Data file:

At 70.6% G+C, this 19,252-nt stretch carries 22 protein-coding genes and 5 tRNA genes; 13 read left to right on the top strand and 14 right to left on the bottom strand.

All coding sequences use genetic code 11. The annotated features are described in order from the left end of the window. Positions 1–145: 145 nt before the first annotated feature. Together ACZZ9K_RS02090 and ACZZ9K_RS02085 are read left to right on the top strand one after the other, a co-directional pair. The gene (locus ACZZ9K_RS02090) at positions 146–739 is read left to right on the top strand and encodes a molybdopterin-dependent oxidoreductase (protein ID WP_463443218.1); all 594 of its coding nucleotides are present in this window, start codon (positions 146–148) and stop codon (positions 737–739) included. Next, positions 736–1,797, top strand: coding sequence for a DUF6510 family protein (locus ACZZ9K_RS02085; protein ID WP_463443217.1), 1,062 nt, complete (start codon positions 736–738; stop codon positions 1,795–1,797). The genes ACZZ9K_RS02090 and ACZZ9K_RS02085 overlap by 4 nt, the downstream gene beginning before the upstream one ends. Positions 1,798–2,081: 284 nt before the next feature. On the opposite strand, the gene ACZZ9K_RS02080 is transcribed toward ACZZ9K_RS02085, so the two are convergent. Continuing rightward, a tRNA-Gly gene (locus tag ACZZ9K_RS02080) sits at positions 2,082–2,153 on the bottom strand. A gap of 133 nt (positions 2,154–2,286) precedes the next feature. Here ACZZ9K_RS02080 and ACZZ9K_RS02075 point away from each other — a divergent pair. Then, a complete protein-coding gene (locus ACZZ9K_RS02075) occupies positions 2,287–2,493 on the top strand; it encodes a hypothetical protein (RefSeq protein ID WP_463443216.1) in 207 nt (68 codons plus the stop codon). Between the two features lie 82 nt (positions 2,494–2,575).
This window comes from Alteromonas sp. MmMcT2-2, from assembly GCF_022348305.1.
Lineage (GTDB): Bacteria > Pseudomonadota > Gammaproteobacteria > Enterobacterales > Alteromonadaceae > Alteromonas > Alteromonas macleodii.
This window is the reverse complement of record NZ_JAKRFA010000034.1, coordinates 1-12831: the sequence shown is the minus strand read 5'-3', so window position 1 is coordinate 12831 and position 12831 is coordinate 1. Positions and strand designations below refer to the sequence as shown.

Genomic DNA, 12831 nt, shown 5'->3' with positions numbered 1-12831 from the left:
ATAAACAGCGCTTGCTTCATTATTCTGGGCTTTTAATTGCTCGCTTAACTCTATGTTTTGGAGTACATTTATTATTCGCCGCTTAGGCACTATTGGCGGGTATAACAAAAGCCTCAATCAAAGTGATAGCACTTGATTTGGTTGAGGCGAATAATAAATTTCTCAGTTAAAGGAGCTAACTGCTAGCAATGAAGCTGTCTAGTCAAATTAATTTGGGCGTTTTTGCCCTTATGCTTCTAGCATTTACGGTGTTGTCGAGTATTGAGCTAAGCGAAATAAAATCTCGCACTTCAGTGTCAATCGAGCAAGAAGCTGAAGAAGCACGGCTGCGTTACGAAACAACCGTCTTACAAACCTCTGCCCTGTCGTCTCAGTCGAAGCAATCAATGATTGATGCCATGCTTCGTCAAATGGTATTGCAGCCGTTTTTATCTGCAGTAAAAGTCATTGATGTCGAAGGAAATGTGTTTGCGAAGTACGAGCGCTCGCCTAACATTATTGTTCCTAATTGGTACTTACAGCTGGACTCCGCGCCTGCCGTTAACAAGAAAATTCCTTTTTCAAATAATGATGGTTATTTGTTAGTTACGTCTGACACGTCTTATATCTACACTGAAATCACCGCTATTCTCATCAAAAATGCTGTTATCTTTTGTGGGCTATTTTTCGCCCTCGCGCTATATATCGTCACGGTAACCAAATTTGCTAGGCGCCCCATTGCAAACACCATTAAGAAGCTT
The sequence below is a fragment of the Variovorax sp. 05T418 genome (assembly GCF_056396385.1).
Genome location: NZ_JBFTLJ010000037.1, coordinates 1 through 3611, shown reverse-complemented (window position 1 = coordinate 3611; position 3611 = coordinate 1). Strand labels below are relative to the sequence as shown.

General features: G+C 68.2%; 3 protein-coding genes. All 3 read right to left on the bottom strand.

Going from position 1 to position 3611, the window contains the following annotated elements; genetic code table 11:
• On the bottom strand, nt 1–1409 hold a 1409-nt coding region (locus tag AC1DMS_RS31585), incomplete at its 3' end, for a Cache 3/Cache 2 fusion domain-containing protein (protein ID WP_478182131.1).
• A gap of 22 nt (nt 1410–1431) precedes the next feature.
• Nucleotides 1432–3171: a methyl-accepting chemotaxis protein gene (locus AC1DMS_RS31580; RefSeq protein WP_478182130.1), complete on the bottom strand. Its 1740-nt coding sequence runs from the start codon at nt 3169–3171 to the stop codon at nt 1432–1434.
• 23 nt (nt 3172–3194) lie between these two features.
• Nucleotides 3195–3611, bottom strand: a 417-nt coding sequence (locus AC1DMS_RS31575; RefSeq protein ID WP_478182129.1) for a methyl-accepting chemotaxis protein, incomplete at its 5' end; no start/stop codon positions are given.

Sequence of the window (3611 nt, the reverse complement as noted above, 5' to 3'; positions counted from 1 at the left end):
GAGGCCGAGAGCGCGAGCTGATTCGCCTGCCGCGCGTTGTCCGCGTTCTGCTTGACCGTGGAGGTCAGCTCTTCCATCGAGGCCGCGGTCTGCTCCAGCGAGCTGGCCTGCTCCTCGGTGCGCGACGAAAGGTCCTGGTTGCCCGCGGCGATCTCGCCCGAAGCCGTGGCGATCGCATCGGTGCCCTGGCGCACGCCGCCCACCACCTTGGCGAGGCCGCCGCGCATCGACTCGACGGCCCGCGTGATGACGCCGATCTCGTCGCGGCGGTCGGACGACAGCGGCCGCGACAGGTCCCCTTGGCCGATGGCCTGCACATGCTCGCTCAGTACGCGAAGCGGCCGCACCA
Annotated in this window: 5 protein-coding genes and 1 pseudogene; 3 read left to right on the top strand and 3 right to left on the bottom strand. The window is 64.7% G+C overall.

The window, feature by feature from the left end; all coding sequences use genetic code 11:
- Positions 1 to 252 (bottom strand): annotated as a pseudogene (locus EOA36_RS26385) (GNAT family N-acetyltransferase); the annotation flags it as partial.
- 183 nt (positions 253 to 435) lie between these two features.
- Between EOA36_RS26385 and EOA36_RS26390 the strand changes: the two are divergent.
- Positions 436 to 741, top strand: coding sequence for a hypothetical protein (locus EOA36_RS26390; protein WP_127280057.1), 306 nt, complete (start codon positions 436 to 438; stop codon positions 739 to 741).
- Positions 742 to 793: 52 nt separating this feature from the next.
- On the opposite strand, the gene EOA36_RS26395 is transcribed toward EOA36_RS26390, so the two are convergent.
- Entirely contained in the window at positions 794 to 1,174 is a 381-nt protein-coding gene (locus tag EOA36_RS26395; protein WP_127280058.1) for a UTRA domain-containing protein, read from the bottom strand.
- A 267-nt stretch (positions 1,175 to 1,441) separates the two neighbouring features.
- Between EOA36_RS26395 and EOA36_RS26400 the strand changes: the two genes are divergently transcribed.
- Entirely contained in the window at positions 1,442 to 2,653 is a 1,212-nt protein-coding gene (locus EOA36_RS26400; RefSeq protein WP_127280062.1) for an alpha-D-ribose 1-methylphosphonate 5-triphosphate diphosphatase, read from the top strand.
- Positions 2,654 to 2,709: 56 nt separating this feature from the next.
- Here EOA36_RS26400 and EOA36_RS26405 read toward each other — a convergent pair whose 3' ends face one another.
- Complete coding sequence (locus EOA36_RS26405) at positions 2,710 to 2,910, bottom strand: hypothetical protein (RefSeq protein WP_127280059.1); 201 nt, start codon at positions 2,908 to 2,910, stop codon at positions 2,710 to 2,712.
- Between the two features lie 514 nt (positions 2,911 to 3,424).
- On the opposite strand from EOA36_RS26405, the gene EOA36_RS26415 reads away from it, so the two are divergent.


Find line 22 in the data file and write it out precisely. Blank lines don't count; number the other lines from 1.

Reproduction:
- 183 nt (positions 253 to 435) lie between these two features.